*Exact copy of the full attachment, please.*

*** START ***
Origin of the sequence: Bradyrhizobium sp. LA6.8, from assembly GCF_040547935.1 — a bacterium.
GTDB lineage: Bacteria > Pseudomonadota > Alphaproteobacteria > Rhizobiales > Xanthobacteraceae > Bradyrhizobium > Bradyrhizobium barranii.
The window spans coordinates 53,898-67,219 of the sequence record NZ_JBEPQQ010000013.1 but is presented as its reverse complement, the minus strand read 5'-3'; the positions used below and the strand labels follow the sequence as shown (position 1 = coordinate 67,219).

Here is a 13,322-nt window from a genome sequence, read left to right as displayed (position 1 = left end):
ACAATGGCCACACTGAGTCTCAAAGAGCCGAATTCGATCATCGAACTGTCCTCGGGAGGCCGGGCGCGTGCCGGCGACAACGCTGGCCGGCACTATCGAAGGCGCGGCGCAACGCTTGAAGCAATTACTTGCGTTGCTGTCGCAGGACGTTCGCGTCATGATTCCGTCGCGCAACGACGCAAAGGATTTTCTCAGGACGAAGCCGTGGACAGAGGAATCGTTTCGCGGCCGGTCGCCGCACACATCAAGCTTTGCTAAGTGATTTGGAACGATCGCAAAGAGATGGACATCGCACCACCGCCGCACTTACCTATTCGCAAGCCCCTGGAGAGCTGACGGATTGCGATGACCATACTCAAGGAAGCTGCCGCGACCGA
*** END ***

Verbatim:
Origin of the sequence: Bradyrhizobium sp. LA6.8, from assembly GCF_040547935.1 — a bacterium.
GTDB lineage: Bacteria > Pseudomonadota > Alphaproteobacteria > Rhizobiales > Xanthobacteraceae > Bradyrhizobium > Bradyrhizobium barranii.
The window spans coordinates 53,898-67,219 of the sequence record NZ_JBEPQQ010000013.1 but is presented as its reverse complement, the minus strand read 5'-3'; the positions used below and the strand labels follow the sequence as shown (position 1 = coordinate 67,219).

Here is a 13,322-nt window from a genome sequence, read left to right as displayed (position 1 = left end):
ACAATGGCCACACTGAGTCTCAAAGAGCCGAATTCGATCATCGAACTGTCCTCGGGAGGCCGGGCGCGTGCCGGCGACAACGCTGGCCGGCACTATCGAAGGCGCGGCGCAACGCTTGAAGCAATTACTTGCGTTGCTGTCGCAGGACGTTCGCGTCATGATTCCGTCGCGCAACGACGCAAAGGATTTTCTCAGGACGAAGCCGTGGACAGAGGAATCGTTTCGCGGCCGGTCGCCGCACACATCAAGCTTTGCTAAGTGATTTGGAACGATCGCAAAGAGATGGACATCGCACCACCGCCGCACTTACCTATTCGCAAGCCCCTGGAGAGCTGACGGATTGCGATGACCATACTCAAGGAAGCTGCCGCGACCGA